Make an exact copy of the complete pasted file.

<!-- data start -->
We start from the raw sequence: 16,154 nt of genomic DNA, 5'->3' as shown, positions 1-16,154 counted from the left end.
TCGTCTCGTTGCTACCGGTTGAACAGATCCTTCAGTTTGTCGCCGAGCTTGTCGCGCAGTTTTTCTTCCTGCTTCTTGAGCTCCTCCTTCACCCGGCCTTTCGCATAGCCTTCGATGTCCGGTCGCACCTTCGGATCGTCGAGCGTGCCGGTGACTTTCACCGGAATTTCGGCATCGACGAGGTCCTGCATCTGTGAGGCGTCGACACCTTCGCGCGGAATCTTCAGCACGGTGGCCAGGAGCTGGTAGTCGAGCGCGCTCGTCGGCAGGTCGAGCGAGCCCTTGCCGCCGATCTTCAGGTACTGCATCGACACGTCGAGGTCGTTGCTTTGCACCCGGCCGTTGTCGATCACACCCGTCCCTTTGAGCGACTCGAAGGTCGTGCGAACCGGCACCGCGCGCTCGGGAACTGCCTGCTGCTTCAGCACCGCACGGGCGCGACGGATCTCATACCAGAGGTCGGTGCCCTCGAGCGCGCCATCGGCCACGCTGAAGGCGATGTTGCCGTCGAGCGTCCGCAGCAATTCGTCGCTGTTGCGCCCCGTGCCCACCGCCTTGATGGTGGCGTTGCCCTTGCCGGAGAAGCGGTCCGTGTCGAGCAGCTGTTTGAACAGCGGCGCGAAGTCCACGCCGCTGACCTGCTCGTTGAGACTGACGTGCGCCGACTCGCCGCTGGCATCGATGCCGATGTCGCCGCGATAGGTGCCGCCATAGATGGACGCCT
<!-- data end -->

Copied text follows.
We start from the raw sequence: 16,154 nt of genomic DNA, 5'->3' as shown, positions 1-16,154 counted from the left end.
TCGTCTCGTTGCTACCGGTTGAACAGATCCTTCAGTTTGTCGCCGAGCTTGTCGCGCAGTTTTTCTTCCTGCTTCTTGAGCTCCTCCTTCACCCGGCCTTTCGCATAGCCTTCGATGTCCGGTCGCACCTTCGGATCGTCGAGCGTGCCGGTGACTTTCACCGGAATTTCGGCATCGACGAGGTCCTGCATCTGTGAGGCGTCGACACCTTCGCGCGGAATCTTCAGCACGGTGGCCAGGAGCTGGTAGTCGAGCGCGCTCGTCGGCAGGTCGAGCGAGCCCTTGCCGCCGATCTTCAGGTACTGCATCGACACGTCGAGGTCGTTGCTTTGCACCCGGCCGTTGTCGATCACACCCGTCCCTTTGAGCGACTCGAAGGTCGTGCGAACCGGCACCGCGCGCTCGGGAACTGCCTGCTGCTTCAGCACCGCACGGGCGCGACGGATCTCATACCAGAGGTCGGTGCCCTCGAGCGCGCCATCGGCCACGCTGAAGGCGATGTTGCCGTCGAGCGTCCGCAGCAATTCGTCGCTGTTGCGCCCCGTGCCCACCGCCTTGATGGTGGCGTTGCCCTTGCCGGAGAAGCGGTCCGTGTCGAGCAGCTGTTTGAACAGCGGCGCGAAGTCCACGCCGCTGACCTGCTCGTTGAGACTGACGTGCGCCGACTCGCCGCTGGCATCGATGCCGATGTCGCCGCGATAGGTGCCGCCATAGATGGACGCCT